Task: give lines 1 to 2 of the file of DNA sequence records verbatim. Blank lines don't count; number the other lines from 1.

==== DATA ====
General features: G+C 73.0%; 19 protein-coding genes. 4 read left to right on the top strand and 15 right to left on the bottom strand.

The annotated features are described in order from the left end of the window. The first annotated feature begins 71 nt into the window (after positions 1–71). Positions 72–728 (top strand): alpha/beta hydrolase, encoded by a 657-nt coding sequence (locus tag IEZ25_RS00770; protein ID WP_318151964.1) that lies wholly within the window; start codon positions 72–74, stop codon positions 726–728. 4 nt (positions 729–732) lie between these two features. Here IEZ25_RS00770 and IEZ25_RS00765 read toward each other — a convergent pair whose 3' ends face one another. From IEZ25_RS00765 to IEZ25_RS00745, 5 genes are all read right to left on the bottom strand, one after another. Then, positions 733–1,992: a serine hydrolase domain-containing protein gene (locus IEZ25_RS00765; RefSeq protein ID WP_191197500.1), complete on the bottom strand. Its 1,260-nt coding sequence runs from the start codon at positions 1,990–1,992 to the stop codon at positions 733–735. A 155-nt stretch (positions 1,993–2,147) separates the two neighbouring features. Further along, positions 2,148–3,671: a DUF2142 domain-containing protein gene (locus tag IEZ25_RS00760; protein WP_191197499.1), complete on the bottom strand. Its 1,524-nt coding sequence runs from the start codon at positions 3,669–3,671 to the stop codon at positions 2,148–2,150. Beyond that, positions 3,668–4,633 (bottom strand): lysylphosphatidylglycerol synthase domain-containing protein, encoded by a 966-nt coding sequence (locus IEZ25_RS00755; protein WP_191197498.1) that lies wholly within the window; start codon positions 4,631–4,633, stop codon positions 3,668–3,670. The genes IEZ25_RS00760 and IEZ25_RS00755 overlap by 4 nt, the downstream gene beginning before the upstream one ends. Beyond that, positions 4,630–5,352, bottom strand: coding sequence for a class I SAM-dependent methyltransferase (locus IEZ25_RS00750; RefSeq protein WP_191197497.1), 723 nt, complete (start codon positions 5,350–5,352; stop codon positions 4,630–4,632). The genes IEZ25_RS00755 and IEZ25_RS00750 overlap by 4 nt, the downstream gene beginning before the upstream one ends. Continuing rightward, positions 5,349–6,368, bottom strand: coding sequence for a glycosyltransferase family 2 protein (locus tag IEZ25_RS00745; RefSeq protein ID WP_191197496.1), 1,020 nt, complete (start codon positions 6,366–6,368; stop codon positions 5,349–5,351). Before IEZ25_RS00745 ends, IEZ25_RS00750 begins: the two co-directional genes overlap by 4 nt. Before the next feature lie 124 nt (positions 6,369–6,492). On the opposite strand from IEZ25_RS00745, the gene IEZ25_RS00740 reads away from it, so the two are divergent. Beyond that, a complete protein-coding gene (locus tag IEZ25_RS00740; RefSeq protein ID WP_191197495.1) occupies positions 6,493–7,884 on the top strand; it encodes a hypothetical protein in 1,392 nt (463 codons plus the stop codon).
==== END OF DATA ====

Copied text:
General features: G+C 73.0%; 19 protein-coding genes. 4 read left to right on the top strand and 15 right to left on the bottom strand.

The annotated features are described in order from the left end of the window. The first annotated feature begins 71 nt into the window (after positions 1–71). Positions 72–728 (top strand): alpha/beta hydrolase, encoded by a 657-nt coding sequence (locus tag IEZ25_RS00770; protein ID WP_318151964.1) that lies wholly within the window; start codon positions 72–74, stop codon positions 726–728. 4 nt (positions 729–732) lie between these two features. Here IEZ25_RS00770 and IEZ25_RS00765 read toward each other — a convergent pair whose 3' ends face one another. From IEZ25_RS00765 to IEZ25_RS00745, 5 genes are all read right to left on the bottom strand, one after another. Then, positions 733–1,992: a serine hydrolase domain-containing protein gene (locus IEZ25_RS00765; RefSeq protein ID WP_191197500.1), complete on the bottom strand. Its 1,260-nt coding sequence runs from the start codon at positions 1,990–1,992 to the stop codon at positions 733–735. A 155-nt stretch (positions 1,993–2,147) separates the two neighbouring features. Further along, positions 2,148–3,671: a DUF2142 domain-containing protein gene (locus tag IEZ25_RS00760; protein WP_191197499.1), complete on the bottom strand. Its 1,524-nt coding sequence runs from the start codon at positions 3,669–3,671 to the stop codon at positions 2,148–2,150. Beyond that, positions 3,668–4,633 (bottom strand): lysylphosphatidylglycerol synthase domain-containing protein, encoded by a 966-nt coding sequence (locus IEZ25_RS00755; protein WP_191197498.1) that lies wholly within the window; start codon positions 4,631–4,633, stop codon positions 3,668–3,670. The genes IEZ25_RS00760 and IEZ25_RS00755 overlap by 4 nt, the downstream gene beginning before the upstream one ends. Beyond that, positions 4,630–5,352, bottom strand: coding sequence for a class I SAM-dependent methyltransferase (locus IEZ25_RS00750; RefSeq protein WP_191197497.1), 723 nt, complete (start codon positions 5,350–5,352; stop codon positions 4,630–4,632). The genes IEZ25_RS00755 and IEZ25_RS00750 overlap by 4 nt, the downstream gene beginning before the upstream one ends. Continuing rightward, positions 5,349–6,368, bottom strand: coding sequence for a glycosyltransferase family 2 protein (locus tag IEZ25_RS00745; RefSeq protein ID WP_191197496.1), 1,020 nt, complete (start codon positions 6,366–6,368; stop codon positions 5,349–5,351). Before IEZ25_RS00745 ends, IEZ25_RS00750 begins: the two co-directional genes overlap by 4 nt. Before the next feature lie 124 nt (positions 6,369–6,492). On the opposite strand from IEZ25_RS00745, the gene IEZ25_RS00740 reads away from it, so the two are divergent. Beyond that, a complete protein-coding gene (locus tag IEZ25_RS00740; RefSeq protein ID WP_191197495.1) occupies positions 6,493–7,884 on the top strand; it encodes a hypothetical protein in 1,392 nt (463 codons plus the stop codon).